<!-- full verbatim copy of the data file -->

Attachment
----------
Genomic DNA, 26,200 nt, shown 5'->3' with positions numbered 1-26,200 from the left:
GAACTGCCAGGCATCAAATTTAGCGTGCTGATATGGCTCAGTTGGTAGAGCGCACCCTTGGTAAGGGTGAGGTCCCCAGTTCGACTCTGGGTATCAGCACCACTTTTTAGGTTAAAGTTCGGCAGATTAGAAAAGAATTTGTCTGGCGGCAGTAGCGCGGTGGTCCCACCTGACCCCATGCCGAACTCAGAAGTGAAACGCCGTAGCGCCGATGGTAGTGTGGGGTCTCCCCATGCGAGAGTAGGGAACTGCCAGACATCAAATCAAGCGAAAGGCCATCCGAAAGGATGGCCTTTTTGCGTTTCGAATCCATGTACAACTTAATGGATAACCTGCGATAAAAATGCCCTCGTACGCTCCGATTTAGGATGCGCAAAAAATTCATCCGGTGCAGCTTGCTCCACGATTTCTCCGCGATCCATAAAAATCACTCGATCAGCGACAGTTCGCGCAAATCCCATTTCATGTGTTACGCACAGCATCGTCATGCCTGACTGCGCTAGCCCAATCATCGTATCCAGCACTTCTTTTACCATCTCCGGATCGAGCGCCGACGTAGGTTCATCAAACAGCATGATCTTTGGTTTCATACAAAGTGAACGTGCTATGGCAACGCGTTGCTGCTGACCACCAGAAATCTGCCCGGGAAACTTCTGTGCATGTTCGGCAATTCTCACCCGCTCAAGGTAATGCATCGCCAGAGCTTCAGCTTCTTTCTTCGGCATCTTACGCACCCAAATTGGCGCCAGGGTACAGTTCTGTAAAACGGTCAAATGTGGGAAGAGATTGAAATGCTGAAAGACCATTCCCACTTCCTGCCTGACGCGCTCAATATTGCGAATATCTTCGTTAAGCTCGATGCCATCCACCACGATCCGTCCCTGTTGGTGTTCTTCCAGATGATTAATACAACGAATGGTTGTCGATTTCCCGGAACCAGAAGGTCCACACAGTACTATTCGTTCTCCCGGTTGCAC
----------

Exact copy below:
Genomic DNA, 26,200 nt, shown 5'->3' with positions numbered 1-26,200 from the left:
GAACTGCCAGGCATCAAATTTAGCGTGCTGATATGGCTCAGTTGGTAGAGCGCACCCTTGGTAAGGGTGAGGTCCCCAGTTCGACTCTGGGTATCAGCACCACTTTTTAGGTTAAAGTTCGGCAGATTAGAAAAGAATTTGTCTGGCGGCAGTAGCGCGGTGGTCCCACCTGACCCCATGCCGAACTCAGAAGTGAAACGCCGTAGCGCCGATGGTAGTGTGGGGTCTCCCCATGCGAGAGTAGGGAACTGCCAGACATCAAATCAAGCGAAAGGCCATCCGAAAGGATGGCCTTTTTGCGTTTCGAATCCATGTACAACTTAATGGATAACCTGCGATAAAAATGCCCTCGTACGCTCCGATTTAGGATGCGCAAAAAATTCATCCGGTGCAGCTTGCTCCACGATTTCTCCGCGATCCATAAAAATCACTCGATCAGCGACAGTTCGCGCAAATCCCATTTCATGTGTTACGCACAGCATCGTCATGCCTGACTGCGCTAGCCCAATCATCGTATCCAGCACTTCTTTTACCATCTCCGGATCGAGCGCCGACGTAGGTTCATCAAACAGCATGATCTTTGGTTTCATACAAAGTGAACGTGCTATGGCAACGCGTTGCTGCTGACCACCAGAAATCTGCCCGGGAAACTTCTGTGCATGTTCGGCAATTCTCACCCGCTCAAGGTAATGCATCGCCAGAGCTTCAGCTTCTTTCTTCGGCATCTTACGCACCCAAATTGGCGCCAGGGTACAGTTCTGTAAAACGGTCAAATGTGGGAAGAGATTGAAATGCTGAAAGACCATTCCCACTTCCTGCCTGACGCGCTCAATATTGCGAATATCTTCGTTAAGCTCGATGCCATCCACCACGATCCGTCCCTGTTGGTGTTCTTCCAGATGATTAATACAACGAATGGTTGTCGATTTCCCGGAACCAGAAGGTCCACACAGTACTATTCGTTCTCCCGGTTGCAC